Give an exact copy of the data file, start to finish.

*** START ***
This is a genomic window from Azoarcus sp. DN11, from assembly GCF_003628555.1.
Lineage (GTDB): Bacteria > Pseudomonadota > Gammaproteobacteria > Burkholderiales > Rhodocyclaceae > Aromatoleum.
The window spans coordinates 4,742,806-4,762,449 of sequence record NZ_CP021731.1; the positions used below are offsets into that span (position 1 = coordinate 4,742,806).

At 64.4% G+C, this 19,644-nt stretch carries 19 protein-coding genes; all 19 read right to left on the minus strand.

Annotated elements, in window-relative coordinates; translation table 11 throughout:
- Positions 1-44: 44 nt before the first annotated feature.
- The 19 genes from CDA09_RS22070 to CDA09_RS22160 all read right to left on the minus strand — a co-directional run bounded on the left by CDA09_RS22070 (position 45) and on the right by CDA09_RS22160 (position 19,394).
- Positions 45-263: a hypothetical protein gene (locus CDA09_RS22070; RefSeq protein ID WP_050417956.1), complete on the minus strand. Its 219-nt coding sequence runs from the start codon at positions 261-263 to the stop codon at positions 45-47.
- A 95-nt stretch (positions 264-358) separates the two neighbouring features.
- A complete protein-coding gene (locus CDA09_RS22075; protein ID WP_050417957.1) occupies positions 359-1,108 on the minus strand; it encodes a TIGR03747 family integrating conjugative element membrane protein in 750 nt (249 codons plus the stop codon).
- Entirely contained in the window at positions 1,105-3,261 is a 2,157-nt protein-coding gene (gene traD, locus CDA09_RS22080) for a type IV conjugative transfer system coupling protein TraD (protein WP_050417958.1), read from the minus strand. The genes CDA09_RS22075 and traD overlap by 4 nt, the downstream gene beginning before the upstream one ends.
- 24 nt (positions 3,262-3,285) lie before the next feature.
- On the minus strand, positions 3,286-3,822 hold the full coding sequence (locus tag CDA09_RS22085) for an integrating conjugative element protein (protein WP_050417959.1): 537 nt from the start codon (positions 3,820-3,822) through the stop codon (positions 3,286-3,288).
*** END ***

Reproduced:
This is a genomic window from Azoarcus sp. DN11, from assembly GCF_003628555.1.
Lineage (GTDB): Bacteria > Pseudomonadota > Gammaproteobacteria > Burkholderiales > Rhodocyclaceae > Aromatoleum.
The window spans coordinates 4,742,806-4,762,449 of sequence record NZ_CP021731.1; the positions used below are offsets into that span (position 1 = coordinate 4,742,806).

At 64.4% G+C, this 19,644-nt stretch carries 19 protein-coding genes; all 19 read right to left on the minus strand.

Annotated elements, in window-relative coordinates; translation table 11 throughout:
- Positions 1-44: 44 nt before the first annotated feature.
- The 19 genes from CDA09_RS22070 to CDA09_RS22160 all read right to left on the minus strand — a co-directional run bounded on the left by CDA09_RS22070 (position 45) and on the right by CDA09_RS22160 (position 19,394).
- Positions 45-263: a hypothetical protein gene (locus CDA09_RS22070; RefSeq protein ID WP_050417956.1), complete on the minus strand. Its 219-nt coding sequence runs from the start codon at positions 261-263 to the stop codon at positions 45-47.
- A 95-nt stretch (positions 264-358) separates the two neighbouring features.
- A complete protein-coding gene (locus CDA09_RS22075; protein ID WP_050417957.1) occupies positions 359-1,108 on the minus strand; it encodes a TIGR03747 family integrating conjugative element membrane protein in 750 nt (249 codons plus the stop codon).
- Entirely contained in the window at positions 1,105-3,261 is a 2,157-nt protein-coding gene (gene traD, locus CDA09_RS22080) for a type IV conjugative transfer system coupling protein TraD (protein WP_050417958.1), read from the minus strand. The genes CDA09_RS22075 and traD overlap by 4 nt, the downstream gene beginning before the upstream one ends.
- 24 nt (positions 3,262-3,285) lie before the next feature.
- On the minus strand, positions 3,286-3,822 hold the full coding sequence (locus tag CDA09_RS22085) for an integrating conjugative element protein (protein WP_050417959.1): 537 nt from the start codon (positions 3,820-3,822) through the stop codon (positions 3,286-3,288).